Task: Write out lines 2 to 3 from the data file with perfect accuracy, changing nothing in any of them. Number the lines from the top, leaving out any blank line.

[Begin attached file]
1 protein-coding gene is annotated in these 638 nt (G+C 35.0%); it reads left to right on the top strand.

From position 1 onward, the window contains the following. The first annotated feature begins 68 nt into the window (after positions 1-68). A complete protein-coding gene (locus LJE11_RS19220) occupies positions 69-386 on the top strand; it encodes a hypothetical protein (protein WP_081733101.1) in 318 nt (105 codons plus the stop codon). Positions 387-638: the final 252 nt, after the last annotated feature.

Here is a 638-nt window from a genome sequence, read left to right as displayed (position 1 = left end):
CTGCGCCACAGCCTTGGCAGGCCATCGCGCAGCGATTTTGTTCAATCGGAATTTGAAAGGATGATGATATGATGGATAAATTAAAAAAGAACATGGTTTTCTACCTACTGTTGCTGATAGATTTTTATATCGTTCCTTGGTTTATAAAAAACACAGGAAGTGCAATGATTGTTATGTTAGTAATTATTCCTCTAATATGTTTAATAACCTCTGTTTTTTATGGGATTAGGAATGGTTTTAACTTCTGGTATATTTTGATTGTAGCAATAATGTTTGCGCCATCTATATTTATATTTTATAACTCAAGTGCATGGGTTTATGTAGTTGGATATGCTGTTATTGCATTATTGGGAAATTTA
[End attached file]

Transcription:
From position 1 onward, the window contains the following. The first annotated feature begins 68 nt into the window (after positions 1-68). A complete protein-coding gene (locus LJE11_RS19220) occupies positions 69-386 on the top strand; it encodes a hypothetical protein (protein WP_081733101.1) in 318 nt (105 codons plus the stop codon). Positions 387-638: the final 252 nt, after the last annotated feature.

Here is a 638-nt window from a genome sequence, read left to right as displayed (position 1 = left end):